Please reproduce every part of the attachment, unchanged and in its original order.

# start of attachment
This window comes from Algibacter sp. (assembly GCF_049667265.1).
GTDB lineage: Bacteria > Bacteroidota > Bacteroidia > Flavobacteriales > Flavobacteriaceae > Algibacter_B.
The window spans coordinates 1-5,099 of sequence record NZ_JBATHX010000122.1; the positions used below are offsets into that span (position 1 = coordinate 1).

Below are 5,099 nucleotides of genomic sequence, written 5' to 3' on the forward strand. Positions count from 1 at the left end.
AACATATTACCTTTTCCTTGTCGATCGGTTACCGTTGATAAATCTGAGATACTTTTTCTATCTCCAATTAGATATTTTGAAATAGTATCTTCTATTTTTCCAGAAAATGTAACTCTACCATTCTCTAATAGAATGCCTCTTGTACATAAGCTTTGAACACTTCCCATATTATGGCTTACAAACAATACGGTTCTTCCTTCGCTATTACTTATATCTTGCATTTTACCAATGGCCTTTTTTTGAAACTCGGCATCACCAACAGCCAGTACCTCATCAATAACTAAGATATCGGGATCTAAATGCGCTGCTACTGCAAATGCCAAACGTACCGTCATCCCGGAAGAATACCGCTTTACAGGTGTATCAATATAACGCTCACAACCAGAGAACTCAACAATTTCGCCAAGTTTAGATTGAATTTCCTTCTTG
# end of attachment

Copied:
This window comes from Algibacter sp. (assembly GCF_049667265.1).
GTDB lineage: Bacteria > Bacteroidota > Bacteroidia > Flavobacteriales > Flavobacteriaceae > Algibacter_B.
The window spans coordinates 1-5,099 of sequence record NZ_JBATHX010000122.1; the positions used below are offsets into that span (position 1 = coordinate 1).

Below are 5,099 nucleotides of genomic sequence, written 5' to 3' on the forward strand. Positions count from 1 at the left end.
AACATATTACCTTTTCCTTGTCGATCGGTTACCGTTGATAAATCTGAGATACTTTTTCTATCTCCAATTAGATATTTTGAAATAGTATCTTCTATTTTTCCAGAAAATGTAACTCTACCATTCTCTAATAGAATGCCTCTTGTACATAAGCTTTGAACACTTCCCATATTATGGCTTACAAACAATACGGTTCTTCCTTCGCTATTACTTATATCTTGCATTTTACCAATGGCCTTTTTTTGAAACTCGGCATCACCAACAGCCAGTACCTCATCAATAACTAAGATATCGGGATCTAAATGCGCTGCTACTGCAAATGCCAAACGTACCGTCATCCCGGAAGAATACCGCTTTACAGGTGTATCAATATAACGCTCACAACCAGAGAACTCAACAATTTCGCCAAGTTTAGATTGAATTTCCTTCTTG